• All-cause revisits within 30 days of ambulatory surgery: 95 per 1000 operations
  • Most revisits were to emergency departments: 59 per 1000 operations
  • Revisits to inpatient surgery setting: 27 per 1000 operations
  • Two-thirds of the revisits [65 per 1000 operations] were for complications related to the procedure, while the remaining revisits were attributed to unrelated conditions.

The authors indicate more research is needed to determine which of the ambulatory surgery complication revisits may be preventable.


Steiner CA and others. Return to acute care following ambulatory surgery. JAMA 314(13):1397-1399, Oct. 6, 2015. http://jama.jamanetwork.com/article.aspx?articleid=2449176

AHRQ study: ambulatory ‘revisits’ occur frequently, often due to complications. AHRQ Electronic Newsletter, no. 497, Dec. 8, 2015, p. 3. http://content.govdelivery.com/accounts/USAHRQ/bulletins/129ba69

Posted by AHA Resource Center (312) 422-2050 rc@aha.org

OPERATING ROOMS: Relative humidity below 30 percent raises concerns

In 2010, the American Society of Heating, Refrigeration and Air Conditioning Engineers (ASHRAE) changed its standard for relative humidity in the operating room.  The previous recommendation was for a range of 30 to 60 percent; the revision drops the lower range to 20 percent.  This position paper issued jointly by the American Hospital Association, the Health Industry Distributors Association, and the Association of periOperative Registered Nurses, among others, raises concerns about this change because of the sensitivity of certain electro-medical equipment to dry air conditions.  A series of questions that a hospital or ambulatory surgery center might use to analyze the issues related to dropping to 20 percent humidity are included.

Source: Relative humidity levels in the operating room: Joint communication to healthcare delivery organizations. (2015, Jan.). Retrieved from http://aorn.org/-/media/aorn/guidelines/position-statements/posstat-endorsed-relative-humidity-joint-communicaiton.pdf

Do ambulatory surgery centers affect hospital utilization?

Opening a freestanding ambulatory surgery center in a market where there previously had not been one decreased outpatient surgical volume at the local hospital by 7 percent, according to a large-scale study of Medicare beneficiaries.  The shift from hospital-based to ASC-based outpatient procedures was particularly pronounced for ophthalmology.  The researchers also analyzed the effect on quality of care and found no impact on either hospital admission within 30 days or on mortality rates due to the opening of an ambulatory surgery center.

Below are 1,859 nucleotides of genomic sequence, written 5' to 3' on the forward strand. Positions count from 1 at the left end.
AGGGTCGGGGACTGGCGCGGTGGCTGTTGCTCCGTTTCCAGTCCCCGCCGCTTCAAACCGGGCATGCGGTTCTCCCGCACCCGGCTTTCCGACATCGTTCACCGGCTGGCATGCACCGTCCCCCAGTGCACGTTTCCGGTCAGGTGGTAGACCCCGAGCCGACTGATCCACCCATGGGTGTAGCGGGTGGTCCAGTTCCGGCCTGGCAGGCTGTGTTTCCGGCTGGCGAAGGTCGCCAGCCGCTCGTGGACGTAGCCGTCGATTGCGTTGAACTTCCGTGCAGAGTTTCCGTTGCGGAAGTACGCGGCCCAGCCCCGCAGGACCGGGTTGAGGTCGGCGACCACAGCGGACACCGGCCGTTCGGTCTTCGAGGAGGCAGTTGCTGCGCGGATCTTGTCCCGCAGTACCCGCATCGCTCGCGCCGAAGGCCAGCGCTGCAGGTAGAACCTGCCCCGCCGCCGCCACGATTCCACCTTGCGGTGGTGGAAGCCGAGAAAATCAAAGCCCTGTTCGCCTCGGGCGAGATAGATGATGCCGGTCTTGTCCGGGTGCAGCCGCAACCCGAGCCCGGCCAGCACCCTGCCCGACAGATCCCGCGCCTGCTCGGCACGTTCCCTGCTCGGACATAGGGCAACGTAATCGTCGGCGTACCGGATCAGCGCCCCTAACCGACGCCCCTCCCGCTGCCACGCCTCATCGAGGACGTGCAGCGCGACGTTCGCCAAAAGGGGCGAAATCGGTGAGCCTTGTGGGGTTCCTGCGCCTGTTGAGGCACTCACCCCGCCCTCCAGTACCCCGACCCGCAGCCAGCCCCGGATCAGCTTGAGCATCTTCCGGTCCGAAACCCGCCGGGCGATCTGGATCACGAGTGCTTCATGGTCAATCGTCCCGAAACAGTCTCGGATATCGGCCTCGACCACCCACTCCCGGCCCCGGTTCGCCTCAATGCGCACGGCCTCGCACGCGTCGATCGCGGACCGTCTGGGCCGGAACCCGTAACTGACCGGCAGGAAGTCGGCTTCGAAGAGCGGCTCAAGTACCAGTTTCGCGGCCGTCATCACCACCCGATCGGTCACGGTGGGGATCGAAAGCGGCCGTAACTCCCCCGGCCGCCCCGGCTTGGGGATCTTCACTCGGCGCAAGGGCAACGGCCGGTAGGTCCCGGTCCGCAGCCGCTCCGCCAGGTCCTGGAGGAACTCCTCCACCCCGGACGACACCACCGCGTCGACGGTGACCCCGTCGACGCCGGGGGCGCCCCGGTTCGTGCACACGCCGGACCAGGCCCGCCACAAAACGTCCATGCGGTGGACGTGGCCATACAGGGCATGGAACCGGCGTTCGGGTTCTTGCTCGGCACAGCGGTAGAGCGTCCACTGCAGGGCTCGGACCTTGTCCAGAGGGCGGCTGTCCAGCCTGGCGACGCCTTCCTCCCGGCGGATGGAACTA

Source: Hollenbeck, B.K., Dunn, R.L., Suskind, A.M., and others. (2015, Oct.). Ambulatory surgery centers and their intended effects on outpatient surgery. HSR. Health Services Research, 50(5), 1491-1507.  http://onlinelibrary.wiley.com/doi/10.1111/1475-6773.12278/abstract  Posted by AHA Resource Center (312) 422-2050, rc@aha.org

Surgeries in Hospital-Owned Outpatient Facilities, 2012

Over half [53.1%] of all invasive, therapeutic surgeries performed on adults by hospitals were in an outpatient setting, according to a new report from the Agency for Healthcare Research and Quality.

Nearly all hospital-based surgeries related to the eye [98.8%] and ear [91.8%] were performed in an ambulatory care setting, while only 2.3% of obstetrical procedures were performed on an outpatient basis.

The report provides data on all categories of invasive, therapeutic surgeries performed on adults in community hospitals in 2012, based on an analysis of data from 28 states. The inpatient and outpatient volume, rate per 100,000 population, and percentage of surgeries that were performed in an ambulatory setting are provided for each type of procedure. Noninvasive surgeries and surgeries typically performed for diagnostic or exploratory purposes, such as colonoscopies, were excluded from the AHRQ analysis.


Source: Wier LM; Steiner CA; Owens PL. Surgeries in hospital-owned outpatient facilities, 2012. HCUP Statistical Brief [Agency for Healthcare Research and Quality, Healthcare Cost and Utilization Project], no. 188, Feb. 2015. http://www.hcup-us.ahrq.gov/reports/statbriefs/sb188-Surgeries-Hospital-Outpatient-Facilities-2012.pdf

Related resource: Chart 3.11: Percentage share of inpatient vs. outpatient surgeries, 1993-2013. In: Trendwatch Chartbook 2015. American Hospital Association, Feb. 19, 2015. http://www.aha.org/research/reports/tw/chartbook/2015/chart3-11.pdf

Posted by AHA Resource Center (312) 422-2050, rc@aha.org